Beautiful design; Vivid Infinity display; Strong port selection;
More expensive than competing machines; Slower performance than the competition; Below-average battery life; Awkward webcam
The Dell Latitude 13 7370 is a beautiful and durable business notebook with a great display.
Business laptops have been getting sexier and thinner, and Dell is taking that to the extreme with the $1,743 Latitude 13 7370 ($1,299 starting price). This notebook sports the same striking, bezel-free display as the XPS 13, giving you a 13-inch screen in a compact, 12-inch chassis. To make it business-friendly, this Dell business laptop is built tough with carbon fiber and aluminum, and it offers important security and manageability features. However, to get the svelte size, you’ll have to accept mediocre battery life and ho-hum performance from the Latitude 13’s Core M processor.
|CPU||1.1 GHz Intel Core m5-6Y57|
|Operating System||Windows 10 Pro|
|RAM Upgradable to|
|Hard Drive Size||256GB SSD|
Every business notebook should be as sleek as the Dell Latitude 13 7370, with its rounded edges and no-frills looks. The carbon-fiber-and-aluminum construction feels like it can take a tumble.
Buyers can pick from two versions of the lid: a dark, gunmetal, aluminum lid (standard) or a black, soft-touch, carbon-fiber one that is only available on models with a 3200 x 1800 display. My colleagues preferred the look and feel of the carbon fiber, but I really like the metal. Both lids feature Dell’s logo in black.
The quad-HD display has the advantage of being significantly sharper.
At 2.7 pounds and 12 x 8.3 x 0.6 inches, Dell’s ultraportable is light enough for constant travel but heftier than some competing machines. Both Apple’s 12-inch MacBook (2.03 pounds, 11 x 7.7 x 0.52 inches) and HP’s EliteBook Folio G1(2.1 pounds, 11.5 x 8.2 x 0.47 inches) are smaller and lighter. Lenovo’s ThinkPad X1 Carbon is slightly larger, at 13.1 x 9 x 0.65 inches, but weighs just a little less, at 2.6 pounds.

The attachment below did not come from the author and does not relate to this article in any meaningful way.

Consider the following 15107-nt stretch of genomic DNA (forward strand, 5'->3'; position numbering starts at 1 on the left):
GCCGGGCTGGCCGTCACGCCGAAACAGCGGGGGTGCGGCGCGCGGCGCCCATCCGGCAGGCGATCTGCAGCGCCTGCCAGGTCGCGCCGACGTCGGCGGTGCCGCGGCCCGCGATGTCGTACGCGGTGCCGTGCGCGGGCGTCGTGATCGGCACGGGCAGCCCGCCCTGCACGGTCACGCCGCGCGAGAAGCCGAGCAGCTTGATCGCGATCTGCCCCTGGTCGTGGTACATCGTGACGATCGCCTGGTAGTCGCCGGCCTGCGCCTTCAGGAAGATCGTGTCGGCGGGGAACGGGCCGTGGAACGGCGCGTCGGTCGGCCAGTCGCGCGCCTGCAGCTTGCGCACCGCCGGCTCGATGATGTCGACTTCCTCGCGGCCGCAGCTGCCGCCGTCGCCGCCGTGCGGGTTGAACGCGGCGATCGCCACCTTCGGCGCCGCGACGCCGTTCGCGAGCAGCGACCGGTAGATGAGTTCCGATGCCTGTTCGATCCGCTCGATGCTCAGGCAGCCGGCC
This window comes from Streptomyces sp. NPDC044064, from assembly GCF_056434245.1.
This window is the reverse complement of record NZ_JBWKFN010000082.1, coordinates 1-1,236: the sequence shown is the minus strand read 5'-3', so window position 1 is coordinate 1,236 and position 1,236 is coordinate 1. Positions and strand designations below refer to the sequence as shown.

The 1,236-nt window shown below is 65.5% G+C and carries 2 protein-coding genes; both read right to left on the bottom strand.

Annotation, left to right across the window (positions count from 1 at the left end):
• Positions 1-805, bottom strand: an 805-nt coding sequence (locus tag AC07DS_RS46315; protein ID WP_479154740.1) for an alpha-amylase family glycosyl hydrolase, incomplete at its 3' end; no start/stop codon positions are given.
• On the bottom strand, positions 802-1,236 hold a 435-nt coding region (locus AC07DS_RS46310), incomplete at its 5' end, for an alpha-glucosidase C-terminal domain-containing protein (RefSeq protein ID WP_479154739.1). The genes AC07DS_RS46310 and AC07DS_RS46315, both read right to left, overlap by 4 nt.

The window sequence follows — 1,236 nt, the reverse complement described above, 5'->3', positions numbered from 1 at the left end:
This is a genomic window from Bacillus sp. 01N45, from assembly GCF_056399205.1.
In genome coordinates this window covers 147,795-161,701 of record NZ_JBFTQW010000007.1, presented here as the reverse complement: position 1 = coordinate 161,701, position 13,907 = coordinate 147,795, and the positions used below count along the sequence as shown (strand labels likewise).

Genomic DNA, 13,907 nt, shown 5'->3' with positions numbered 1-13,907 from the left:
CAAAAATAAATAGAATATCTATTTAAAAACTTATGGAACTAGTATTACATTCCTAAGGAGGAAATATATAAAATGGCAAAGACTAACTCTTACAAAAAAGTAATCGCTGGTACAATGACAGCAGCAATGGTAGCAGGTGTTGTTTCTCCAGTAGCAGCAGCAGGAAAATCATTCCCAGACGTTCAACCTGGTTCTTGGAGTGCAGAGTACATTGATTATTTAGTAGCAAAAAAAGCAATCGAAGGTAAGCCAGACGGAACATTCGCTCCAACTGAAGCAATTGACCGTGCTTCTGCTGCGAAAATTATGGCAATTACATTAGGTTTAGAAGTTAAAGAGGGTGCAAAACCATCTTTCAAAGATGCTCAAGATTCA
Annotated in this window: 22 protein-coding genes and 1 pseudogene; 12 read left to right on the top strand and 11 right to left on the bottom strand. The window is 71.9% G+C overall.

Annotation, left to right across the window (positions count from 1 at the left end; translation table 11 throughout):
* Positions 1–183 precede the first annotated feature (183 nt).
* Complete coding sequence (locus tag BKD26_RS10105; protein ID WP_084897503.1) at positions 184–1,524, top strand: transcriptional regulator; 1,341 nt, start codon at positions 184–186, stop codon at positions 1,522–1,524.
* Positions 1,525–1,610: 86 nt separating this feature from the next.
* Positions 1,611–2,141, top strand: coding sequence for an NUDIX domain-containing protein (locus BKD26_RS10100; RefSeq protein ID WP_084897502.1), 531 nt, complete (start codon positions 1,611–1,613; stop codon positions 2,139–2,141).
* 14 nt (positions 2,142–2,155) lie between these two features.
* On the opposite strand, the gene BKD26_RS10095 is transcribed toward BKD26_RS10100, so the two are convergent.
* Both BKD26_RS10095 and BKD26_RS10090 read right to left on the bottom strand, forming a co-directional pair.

PORTS AND WEBCAM
If your corporate IT managers are preparing for the future, they’ll love the ports on the Dell Latitude 13 7370. The left side includes two Thunderbolt 3 ports (one of which it uses for charging) that support the burgeoning number of USB Type-C peripherals on the market. Next to those are a micro-HDMI port and a SIM card slot for using mobile data.
On the right side is an SD card reader, audio output, a USB 3.0 port for all of your existing peripherals and a security lock slot.
The 720p webcam is a disappointment. In bringing the XPS 13’s beautiful InfinityEdge display to the Latitude line, Dell also ported over its ill-placed webcam, located on the bottom-left corner of the bezel. This will leave your call partners looking right up your nose. It’s not a good look.
I took a few photos of myself with the camera and found that although the pictures’ colors looked accurate, the photos had a lot of visual noise and missed a lot of detail. Images from the HP EliteBook Folio’s camera, for example, are much sharper, albeit a little dark.
KEYBOARD AND TOUCHPAD
The keyboard on the Latitude 13 is comfortable, but I made a few more typing errors than usual. Its 1.53 millimeters of vertical travel and 63 grams of required force to press the keys are solid measurements for an ultraportable, but in practice, I found the keys sticking slightly, causing me to make mistakes.
Though I was able to type at an average pace of 105 words per minute on the 10fastfingers.com test, my error rate doubled from 2 percent to 4 percent.
The 3.9 x 1.8-inch touchpad is spacious enough to navigate the web, two-finger scroll through long documents and use more complex gestures, such as a three-finger swipe down to minimize that game you were playing when your boss walks by.
SECURITY AND DURABILITY
The Intel Core M processors Dell uses in the Latitude 13 7370 feature Intel vPro system management technology and TPM encryption for your data. An optional fingerprint reader allows for biometric logins. Dell’s ControlVault stores authentication data on its own processor, and Dell’s Command software (see below) provides a simple way to monitor the health of your computer.